Disappointingly, West fails to connect social Darwinism to American pragmatism. Here the book is lacking, since it is the combination of materialistic science and value-free philosophy that has provided cultural legitimacy for so many of the most outrageous affronts to human dignity and served to translate them into law. Justice Oliver Wendell Holmes’ statement in Buck v. Bull (1927), in which he condoned forced sterilization, is a prime example: “Three generations of imbeciles are enough.”
This link between Darwinism and pragmatism is also indicative of the widespread belief that there is no natural-law standard and that only man-made law is dispositive. Contemporary moral issues such as abortion, embryonic stem-cell research, hybrid embryos, cloning, and sex selection of babies, as well as the redefinition of life and even the determination of when death occurs, all grow out of this deadly combination of science and philosophy.
West is relentless in exposing the devastating effects of Darwinian atheism. He argues that any concept of the inherent dignity of a person based on the notion of man being made in God’s image vanished in Darwin’s second book, The Descent of Man (1871). That work depicted religion as a mere by-product of biology and the “inertia of cultural development,” redefining man and the ways in which men should behave. West shows how the present attempt to place all sentient beings on an equal footing is reductionism in the extreme, providing the philosophical basis for a diminution of traditional virtue.
The result is especially obvious in the mechanistic teaching on human sexuality, an approach that reached its fullest flowering in the work of Alfred Kinsey, who continues to influence public-school sex-education programs more than a half-century after his death. The dominant understanding of sex encourages “tolerance” of all forms of sexual activity—premarital sex, homosexuality, bestiality, and more. It deludes society into believing that, according to the laws of science, anything goes, because this is natural for the human animal.
West does an excellent job showing how Darwinian science has cheapened human life and limited man’s horizons. Yet his solution—teaching Intelligent Design—is somewhat limited itself, and is certainly one-dimensional. Understanding the grandeur of the human person requires philosophy and theology, which are essential for answering the deeper questions about man’s origin, identity, and end.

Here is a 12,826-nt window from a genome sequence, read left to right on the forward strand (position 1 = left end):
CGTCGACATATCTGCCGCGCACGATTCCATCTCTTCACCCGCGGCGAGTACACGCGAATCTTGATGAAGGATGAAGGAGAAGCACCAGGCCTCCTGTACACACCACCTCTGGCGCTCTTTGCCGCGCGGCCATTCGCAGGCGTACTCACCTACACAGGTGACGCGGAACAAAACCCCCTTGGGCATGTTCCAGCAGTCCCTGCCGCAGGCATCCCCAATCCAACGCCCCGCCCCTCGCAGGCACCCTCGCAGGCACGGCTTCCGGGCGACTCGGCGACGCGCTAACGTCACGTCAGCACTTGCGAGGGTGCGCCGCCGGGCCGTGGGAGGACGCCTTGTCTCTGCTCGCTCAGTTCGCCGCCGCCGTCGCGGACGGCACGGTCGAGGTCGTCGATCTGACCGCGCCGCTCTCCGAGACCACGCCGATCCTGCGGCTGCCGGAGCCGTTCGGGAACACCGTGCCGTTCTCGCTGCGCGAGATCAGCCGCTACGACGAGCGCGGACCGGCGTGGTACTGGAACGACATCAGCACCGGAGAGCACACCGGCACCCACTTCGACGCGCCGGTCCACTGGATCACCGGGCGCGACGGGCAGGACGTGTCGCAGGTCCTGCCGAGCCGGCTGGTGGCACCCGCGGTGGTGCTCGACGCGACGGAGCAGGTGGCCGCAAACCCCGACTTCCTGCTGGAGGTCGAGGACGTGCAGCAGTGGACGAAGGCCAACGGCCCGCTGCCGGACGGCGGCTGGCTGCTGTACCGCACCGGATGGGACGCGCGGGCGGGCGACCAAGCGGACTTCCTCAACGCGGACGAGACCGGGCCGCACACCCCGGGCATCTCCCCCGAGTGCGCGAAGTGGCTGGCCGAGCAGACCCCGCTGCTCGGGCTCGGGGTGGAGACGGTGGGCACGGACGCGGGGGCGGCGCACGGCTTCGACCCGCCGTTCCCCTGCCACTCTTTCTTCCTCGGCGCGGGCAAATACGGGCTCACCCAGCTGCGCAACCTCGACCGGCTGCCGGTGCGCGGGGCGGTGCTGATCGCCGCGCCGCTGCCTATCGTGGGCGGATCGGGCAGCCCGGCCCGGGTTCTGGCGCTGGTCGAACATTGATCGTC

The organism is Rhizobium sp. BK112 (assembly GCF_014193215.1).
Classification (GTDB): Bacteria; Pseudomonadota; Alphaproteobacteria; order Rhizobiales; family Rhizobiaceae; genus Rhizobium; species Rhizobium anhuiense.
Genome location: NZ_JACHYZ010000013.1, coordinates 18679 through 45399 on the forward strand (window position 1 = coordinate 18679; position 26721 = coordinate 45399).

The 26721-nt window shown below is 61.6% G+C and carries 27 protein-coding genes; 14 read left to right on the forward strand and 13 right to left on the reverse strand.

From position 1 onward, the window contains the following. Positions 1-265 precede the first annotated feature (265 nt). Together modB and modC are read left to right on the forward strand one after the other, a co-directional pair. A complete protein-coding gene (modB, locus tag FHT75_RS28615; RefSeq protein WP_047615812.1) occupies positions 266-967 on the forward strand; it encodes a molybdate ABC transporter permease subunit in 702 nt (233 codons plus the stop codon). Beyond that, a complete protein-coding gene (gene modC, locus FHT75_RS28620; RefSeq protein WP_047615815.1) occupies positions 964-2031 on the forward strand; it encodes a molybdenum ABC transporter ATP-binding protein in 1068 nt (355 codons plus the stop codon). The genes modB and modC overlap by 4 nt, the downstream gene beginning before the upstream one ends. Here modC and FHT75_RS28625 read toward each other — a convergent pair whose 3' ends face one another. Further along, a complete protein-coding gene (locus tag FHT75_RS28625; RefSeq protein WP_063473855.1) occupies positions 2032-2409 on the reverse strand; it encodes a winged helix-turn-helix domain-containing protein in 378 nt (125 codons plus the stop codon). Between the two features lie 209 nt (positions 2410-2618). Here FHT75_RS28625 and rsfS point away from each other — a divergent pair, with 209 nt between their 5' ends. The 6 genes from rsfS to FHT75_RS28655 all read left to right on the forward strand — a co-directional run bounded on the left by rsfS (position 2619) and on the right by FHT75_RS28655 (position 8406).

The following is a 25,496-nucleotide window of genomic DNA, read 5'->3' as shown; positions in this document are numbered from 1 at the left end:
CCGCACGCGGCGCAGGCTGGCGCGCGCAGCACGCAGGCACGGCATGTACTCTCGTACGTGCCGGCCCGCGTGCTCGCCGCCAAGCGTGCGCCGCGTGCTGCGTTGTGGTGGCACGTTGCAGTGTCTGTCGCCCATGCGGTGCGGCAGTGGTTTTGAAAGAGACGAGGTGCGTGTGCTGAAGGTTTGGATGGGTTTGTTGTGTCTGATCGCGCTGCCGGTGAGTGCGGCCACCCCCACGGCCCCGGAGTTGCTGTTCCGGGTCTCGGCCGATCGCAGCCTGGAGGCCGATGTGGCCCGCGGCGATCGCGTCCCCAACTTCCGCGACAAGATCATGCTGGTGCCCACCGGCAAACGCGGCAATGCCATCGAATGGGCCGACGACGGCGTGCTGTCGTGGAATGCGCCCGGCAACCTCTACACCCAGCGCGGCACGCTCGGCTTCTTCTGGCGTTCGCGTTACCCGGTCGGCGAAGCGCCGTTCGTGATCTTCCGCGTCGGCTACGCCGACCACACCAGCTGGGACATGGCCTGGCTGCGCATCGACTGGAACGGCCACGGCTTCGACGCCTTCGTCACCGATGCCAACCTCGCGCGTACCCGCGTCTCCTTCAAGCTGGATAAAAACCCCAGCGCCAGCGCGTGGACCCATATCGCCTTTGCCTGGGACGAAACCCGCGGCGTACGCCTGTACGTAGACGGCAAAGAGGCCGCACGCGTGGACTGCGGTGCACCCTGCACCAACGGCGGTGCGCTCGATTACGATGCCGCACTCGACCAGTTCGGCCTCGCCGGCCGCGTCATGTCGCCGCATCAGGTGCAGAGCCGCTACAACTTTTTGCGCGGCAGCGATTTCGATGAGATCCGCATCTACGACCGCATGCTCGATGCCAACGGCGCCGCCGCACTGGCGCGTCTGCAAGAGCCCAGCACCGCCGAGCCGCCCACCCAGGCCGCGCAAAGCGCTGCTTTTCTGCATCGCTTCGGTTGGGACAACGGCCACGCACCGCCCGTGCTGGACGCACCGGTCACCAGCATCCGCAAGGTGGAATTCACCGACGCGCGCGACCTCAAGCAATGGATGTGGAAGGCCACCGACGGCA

Pope John Paul II, in his 1996 “Message to the Pontifical Academy of the Sciences on Evolution,” stated this need clearly:
The sciences observe, describe and measure . . . the many manifestations of life, and write them down along the time-line. The moment of passage into the spiritual realm is not something that can be observed in this way . . . But the experience of metaphysical knowledge, of self-consciousness and self-awareness, of moral conscience, of liberty, or of aesthetic and religious experience—these must be analyzed through philosophical reflection, while theology seeks to clarify the ultimate meaning of the Creator’s designs.
While West gives the reader cause for concern, he fails to recommend any answers to the question of how society can be engaged in a debate beyond Darwinism and ID. And West fails to explore how practices like private schooling, homeschooling, and church attendance may serve as an effective firewall to the Darwinian reductionism that infests our society.
This book demands a sequel.
[Darwin Day in America: How Our Politics and Culture Have Been Dehumanized in the Name of Science, by John G. West (Wilmington, DE: ISI Books) 375 pp., $28.00]